The Hague, Cyber Capacity, and International Cooperation. An Interview with The GFCE.
David van Duren: How The Netherlands, The Hague, and The ONE Conference Unite With The GFCE in The Battle Against Cyber Crime
Companies in The Hague and around the world are tackling cyber security topics new and old. Working together and using networks and ecosystems can help companies, countries, and institutions better face the challenges of today. To strengthen this cooperation, The Hague Declaration on the GFCE was set forth in 2015, creating The Global Forum on Cyberexpertise (GFCE), a coordinating platform and a unique institution situated in The Hague. The GFCE has since established unique and valuable perspectives on how to approach international problem-solving, solidified the role of the Netherlands as a leading country in the industry, and has further strengthened the city of The Hague’s role as a crucial player within cyber security.
The GFCE was founded by the Dutch Government with the core purpose of building and coordinating pre-existing international cyber capacity initiatives. Cyber capacity, a relatively new term at the time, has since become an increasingly important focal point within the global cyber security industry. As the industry started rising and more parties got involved, so too did the number of new topics, undefined boundaries, and levels of market fragmentation. The growing complexity has necessitated an increased focus on international collaboration. As David van Duren, the Director of the Secretariat at the GFCE, explained “there was a need for a neutral platform. To set up something new, and not as an organisation, but more like a community of countries and private organisations.” David added, “we call that the multi-stakeholder approach. This is relevant within the cyber domain, because a lot of knowledge and expertise is not within government, but also within other parties, such as for example critical infrastructure organisations.” With this conclusion, the GFCE established itself as a leading platform focusing on three primary tasks: Coordinating cyber capacity projects, sharing knowledge and expertise, and matching individual needs for cyber capacities with offers of support from the community by assuming the role of a clearing house. Additionally, the organisation serves as a platform for high-level discussions and hosts events to assess the progress, policies, and assessments of current challenges within the cyber capacity domain.
The GFCE’s approach to the topic of ethical hacking showcases how they have contributed towards finding a multi-stakeholder solution. “The Ministry of Security and Justice was one of the first who picked this up internationally. In particular, the Netherlands, together with some other countries like Hungary, and private companies like Microsoft”, David describes. In conjunction with the prominence of the Dutch government’s policy, the GFCE played a key role by acting as a platform for developing and sharing knowledge, experience, and awareness with the rest of the world. When it comes to other highlighted industry topics, such as tracking crimes on the Dark Web, the GFCE maintains a similar stance. “If there are some best practices or rational topics that have a high interest internationally, we make sure to be a platform for members to make that topic known”, David shared.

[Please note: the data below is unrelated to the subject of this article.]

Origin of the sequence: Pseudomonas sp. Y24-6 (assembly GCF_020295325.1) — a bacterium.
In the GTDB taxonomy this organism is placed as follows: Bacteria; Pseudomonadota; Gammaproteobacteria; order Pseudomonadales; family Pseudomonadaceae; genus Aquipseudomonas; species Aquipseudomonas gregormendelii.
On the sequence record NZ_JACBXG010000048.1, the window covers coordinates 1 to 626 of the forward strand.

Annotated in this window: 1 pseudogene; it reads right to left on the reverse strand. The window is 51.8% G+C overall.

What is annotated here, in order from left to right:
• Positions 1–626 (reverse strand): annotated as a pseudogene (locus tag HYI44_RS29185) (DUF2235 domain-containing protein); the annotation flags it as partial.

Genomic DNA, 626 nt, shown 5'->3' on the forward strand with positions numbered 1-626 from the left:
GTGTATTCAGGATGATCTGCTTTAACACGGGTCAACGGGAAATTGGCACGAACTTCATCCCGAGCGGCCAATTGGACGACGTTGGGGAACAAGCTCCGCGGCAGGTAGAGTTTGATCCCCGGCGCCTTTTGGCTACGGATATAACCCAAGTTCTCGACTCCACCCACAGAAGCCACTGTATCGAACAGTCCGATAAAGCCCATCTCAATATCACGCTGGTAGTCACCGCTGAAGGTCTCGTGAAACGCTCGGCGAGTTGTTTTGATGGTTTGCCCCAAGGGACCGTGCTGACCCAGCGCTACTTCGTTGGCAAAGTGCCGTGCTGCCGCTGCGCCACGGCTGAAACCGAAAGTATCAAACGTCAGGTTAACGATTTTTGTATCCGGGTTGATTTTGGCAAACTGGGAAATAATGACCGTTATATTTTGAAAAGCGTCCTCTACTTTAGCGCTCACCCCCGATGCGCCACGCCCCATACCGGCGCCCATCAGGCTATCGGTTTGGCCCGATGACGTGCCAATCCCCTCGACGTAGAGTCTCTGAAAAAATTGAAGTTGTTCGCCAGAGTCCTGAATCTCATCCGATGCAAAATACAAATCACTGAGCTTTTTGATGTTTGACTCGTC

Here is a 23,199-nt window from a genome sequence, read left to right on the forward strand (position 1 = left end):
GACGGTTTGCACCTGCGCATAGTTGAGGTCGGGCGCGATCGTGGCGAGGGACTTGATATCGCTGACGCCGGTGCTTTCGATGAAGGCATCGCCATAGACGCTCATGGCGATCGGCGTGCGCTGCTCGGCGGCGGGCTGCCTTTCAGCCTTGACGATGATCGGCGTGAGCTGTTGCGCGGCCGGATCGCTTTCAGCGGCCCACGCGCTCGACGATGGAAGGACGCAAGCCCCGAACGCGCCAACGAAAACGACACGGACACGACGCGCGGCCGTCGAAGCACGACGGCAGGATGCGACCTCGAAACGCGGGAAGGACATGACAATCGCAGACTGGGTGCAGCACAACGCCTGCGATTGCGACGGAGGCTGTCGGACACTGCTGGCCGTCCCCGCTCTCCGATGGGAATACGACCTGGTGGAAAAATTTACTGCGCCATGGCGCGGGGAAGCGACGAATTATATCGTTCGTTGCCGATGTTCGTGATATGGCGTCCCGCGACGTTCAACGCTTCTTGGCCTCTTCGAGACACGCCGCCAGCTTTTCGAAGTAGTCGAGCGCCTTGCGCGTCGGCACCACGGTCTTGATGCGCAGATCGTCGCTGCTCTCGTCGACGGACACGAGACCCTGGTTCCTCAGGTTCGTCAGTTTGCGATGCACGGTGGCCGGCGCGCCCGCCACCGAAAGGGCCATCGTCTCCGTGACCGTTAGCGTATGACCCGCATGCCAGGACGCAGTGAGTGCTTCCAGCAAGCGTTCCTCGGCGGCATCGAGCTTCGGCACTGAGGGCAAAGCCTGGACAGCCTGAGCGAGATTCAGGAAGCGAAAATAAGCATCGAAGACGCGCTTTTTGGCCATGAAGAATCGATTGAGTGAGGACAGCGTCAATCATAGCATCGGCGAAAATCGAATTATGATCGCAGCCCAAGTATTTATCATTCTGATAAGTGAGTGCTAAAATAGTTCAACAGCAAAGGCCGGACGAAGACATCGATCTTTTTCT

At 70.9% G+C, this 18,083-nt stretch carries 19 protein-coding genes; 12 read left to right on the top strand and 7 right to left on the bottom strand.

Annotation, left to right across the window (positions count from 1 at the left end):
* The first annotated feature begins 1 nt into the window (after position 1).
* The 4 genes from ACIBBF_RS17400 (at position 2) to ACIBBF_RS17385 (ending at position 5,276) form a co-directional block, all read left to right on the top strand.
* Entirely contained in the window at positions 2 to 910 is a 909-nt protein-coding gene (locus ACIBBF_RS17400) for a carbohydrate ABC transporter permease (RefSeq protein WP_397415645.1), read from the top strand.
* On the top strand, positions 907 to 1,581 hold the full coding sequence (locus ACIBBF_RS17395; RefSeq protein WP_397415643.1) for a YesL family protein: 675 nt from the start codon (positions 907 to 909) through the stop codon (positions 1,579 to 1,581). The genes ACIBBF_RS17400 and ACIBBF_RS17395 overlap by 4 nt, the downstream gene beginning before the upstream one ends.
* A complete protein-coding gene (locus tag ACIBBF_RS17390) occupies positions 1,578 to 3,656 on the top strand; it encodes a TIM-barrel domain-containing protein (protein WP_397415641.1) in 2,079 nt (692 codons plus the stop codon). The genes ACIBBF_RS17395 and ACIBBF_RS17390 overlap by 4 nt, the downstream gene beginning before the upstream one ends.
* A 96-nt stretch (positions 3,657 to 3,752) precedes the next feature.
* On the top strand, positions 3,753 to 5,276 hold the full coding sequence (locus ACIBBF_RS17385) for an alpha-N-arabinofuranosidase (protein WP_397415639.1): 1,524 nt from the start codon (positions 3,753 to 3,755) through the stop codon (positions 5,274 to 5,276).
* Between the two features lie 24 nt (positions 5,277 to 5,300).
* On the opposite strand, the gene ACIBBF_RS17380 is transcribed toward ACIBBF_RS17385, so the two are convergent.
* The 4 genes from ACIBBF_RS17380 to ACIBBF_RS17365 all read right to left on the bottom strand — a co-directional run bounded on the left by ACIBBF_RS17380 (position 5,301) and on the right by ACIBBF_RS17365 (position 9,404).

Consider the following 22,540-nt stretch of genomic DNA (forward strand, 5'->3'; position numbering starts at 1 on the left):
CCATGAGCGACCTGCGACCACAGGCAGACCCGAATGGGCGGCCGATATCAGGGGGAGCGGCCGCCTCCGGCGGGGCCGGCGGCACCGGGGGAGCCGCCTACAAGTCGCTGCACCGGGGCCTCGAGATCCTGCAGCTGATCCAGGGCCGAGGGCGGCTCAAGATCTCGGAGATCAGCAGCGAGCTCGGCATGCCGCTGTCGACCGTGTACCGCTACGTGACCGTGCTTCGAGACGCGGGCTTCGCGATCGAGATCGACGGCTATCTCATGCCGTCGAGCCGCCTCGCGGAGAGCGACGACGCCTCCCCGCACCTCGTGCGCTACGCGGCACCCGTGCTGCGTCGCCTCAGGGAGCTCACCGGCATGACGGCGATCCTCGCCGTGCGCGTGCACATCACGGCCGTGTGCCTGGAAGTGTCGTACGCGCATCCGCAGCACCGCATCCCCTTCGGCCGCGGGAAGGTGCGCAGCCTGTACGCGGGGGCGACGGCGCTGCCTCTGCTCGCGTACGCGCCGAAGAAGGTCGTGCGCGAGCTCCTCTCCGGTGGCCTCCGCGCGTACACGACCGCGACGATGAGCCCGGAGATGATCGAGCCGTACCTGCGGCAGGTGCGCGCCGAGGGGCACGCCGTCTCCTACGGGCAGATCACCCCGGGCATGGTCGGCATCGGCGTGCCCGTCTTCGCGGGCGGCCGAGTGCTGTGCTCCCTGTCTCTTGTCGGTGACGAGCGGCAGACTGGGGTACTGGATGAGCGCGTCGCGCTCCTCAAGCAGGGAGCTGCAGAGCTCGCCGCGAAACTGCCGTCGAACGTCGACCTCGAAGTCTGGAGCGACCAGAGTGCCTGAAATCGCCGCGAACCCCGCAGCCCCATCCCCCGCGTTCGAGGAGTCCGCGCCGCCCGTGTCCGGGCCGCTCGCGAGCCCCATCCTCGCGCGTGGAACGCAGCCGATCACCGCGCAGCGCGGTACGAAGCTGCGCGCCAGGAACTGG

It is unsurprising that the GFCE considers both the Netherlands and the city of The Hague as vital to its success. As David outlines, “the Netherlands is seen as a neutral party who can lead international coalitions. This is crucial. Because of this, it was clear that only the Netherlands had the position to kickstart this endeavour, along with the commitment of all the other [parties] to start this.” Equally important, The Hague has long been regarded on the global scene as a city of international collaboration, security, and peace, making it the perfect hub for facilitating the organisation’s primary goals. In return for the Dutch commitment towards the GFCE, the organisation provides the country with a growing international platform and a coalition of supporting countries.
With this high level of mutually beneficial cooperation, The Hague’s ecosystem is perfectly suited for further solidifying international awareness and cooperation within cyber security. A prime example of this is the ONE Conference, which the GFCE is attending alongside other key cyber security companies. Marjo Baayen, the other Director of the GFCE’s Secretariat highlighted the key reasons for this. “The ONE Conference is one of the biggest conferences on cyber security, and one of the best conferences that’s taking place worldwide. There's a strong international angle to it, so strong partners will come over there.” Aside from the size and prominence of the participating parties, Marjo also takes note of the content’s importance, stating “the program has always been concerned with the latest developments and insights. We, as a global platform, will be focused mostly on capacity building.” The ONE Conference focuses on the most pressing trends in the cyber security industry, providing the participants with valuable information needed to develop new tools, ideas, and strategies in their fight against cyber crime.
As the industry continues to develop, collaboration between entities like the ONE Conference, The Hague, and the GFCE becomes increasingly important. Combined, the entities work together relentlessly to fulfil one goal: Creating a safer society.